Dr Pedersen on the Evolution of Immunotherapy in HCC

Commentary
Video

In Partnership With:

Katrina S. Pedersen, MD, MS, discusses the evolution of the role of immunotherapy in the treatment of patients with hepatocellular carcinoma.

Katrina S. Pedersen, MD, MS, associate professor, Department of Medicine, Division of Oncology, Section of Medical Oncology, W

ashington University School of Medicine, Siteman Cancer Center, discusses the evolution of the role ofimmunotherapy in the treatment of patients with hepatocellular carcinoma (HCC).

The integration of immunotherapy into the management of HCC marks a significant milestone, substantially altering the potential clinical outcomes for patients with unresectable HCC, Pedersen begins. Notably, 2 pivotal phase 3 trials have emerged, each contributing crucial insights into the efficacy of immunotherapeutic approaches, she explains. The IMbrave150 trial (NCT03434379) investigated the combination of atezolizumab (Tecentriq) and bevacizumab (Avastin) in patients with treatment-naive systemic HCC. The HIMALAYA trial (NCT03298451), explored the STRIDE (Single Tremelimumab Regular Interval Durvalumab) regimen, involving durvalumab (Imfinzi) with a priming dose of tremelimumab (Imjudo) followed by durvalumab maintenance therapy, Pedersen emphasizes.

Real-world observations with the IMbrave150 and STRIDE regimens indicate that although their real-world clinical benefits may not uniformly mirror those reported in trials, a discernible shift in the tolerability, progression-free survival (PFS), and overall survival (OS) outcomes among North American patients with HCC is evident since the introduction of these treatment options, she expands. Notably, comparative analyses between immunotherapy combinations and those incorporating VEGF-targeting agents, such as bevacizumab, have not yet been conducted, necessitating a deeper understanding of the optimal treatment strategies for patients with HCC, Pedersen states.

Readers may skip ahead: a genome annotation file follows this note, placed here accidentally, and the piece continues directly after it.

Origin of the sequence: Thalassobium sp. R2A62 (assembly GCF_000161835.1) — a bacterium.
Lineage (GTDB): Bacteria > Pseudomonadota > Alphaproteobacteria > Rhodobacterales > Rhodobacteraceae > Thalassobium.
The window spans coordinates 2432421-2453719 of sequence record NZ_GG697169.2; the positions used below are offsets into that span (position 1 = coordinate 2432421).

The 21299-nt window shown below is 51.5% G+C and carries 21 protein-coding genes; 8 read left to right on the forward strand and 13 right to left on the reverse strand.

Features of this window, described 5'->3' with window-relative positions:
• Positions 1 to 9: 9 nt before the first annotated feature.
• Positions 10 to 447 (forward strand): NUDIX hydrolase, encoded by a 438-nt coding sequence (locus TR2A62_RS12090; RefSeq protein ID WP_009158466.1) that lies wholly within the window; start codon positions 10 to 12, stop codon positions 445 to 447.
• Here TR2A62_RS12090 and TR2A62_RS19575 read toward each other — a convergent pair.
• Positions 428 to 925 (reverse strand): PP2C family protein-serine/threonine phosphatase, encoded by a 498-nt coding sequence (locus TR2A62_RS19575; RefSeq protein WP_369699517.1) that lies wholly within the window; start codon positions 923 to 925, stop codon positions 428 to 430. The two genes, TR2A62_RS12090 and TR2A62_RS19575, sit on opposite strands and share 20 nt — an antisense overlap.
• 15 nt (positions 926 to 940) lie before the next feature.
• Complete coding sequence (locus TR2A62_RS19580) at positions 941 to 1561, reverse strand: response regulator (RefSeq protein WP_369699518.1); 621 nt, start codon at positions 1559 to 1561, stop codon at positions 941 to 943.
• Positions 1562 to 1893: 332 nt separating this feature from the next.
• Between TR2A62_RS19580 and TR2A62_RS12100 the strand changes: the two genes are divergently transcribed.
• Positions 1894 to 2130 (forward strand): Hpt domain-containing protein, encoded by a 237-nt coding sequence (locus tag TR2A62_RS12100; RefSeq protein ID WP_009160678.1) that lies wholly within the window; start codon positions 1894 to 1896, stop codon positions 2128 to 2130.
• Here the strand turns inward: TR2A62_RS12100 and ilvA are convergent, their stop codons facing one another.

Clinical decision-making regarding agent selection leans heavily on individual patient profiles and clinical parameters, Pedersen continues. Nonetheless, tangible real-world benefits have been observed with both regimens, underscoring the promise of these advancements, she reports. Furthermore, the ongoing evolution of treatment approaches extends beyond mere drug combinations, delving into the integration of immunotherapy with diverse liver-directed therapies, Pedersen notes, adding that this interdisciplinary treatment approach encompasses modalities such as transarterial chemoembolization, various ablations, external beam radiation, and in select cases, resection.

As the field progresses toward next-generation combinations, the convergence of targeted therapies with immunomodulation heralds a promising era in HCC management, emphasizing the importance of interdisciplinary collaboration and personalized medicine in optimizing patient outcomes, Pedersen concludes.

Related Videos
Josep Maria Piulats Rodriguez, MD, PhD
Samer A. Srour, MB ChB, MS
William B. Pearse, MD
Núria Agustí Garcia, MD
Mikkael A. Sekeres, MD, MS
Benjamin Levy, MD
Alessandra Ferrajoli, MD
Saad Z. Usmani, MD, MBA, FACP, FASCO, chief, Myeloma Service, Memorial Sloan Kettering Cancer Center
Petros Grivas, MD, PhD, professor, Clinical Research Division, Fred Hutchinson Cancer Center; professor, Division of Hematology and Oncology, University of Washington (UW) School of Medicine; clinical director, Genitourinary Cancers Program, UW Medicine
Somedeb Ball, MBBS, assistant professor, medicine, Division of Hematology Oncology, Department of Medicine, Vanderbilt University Medical Center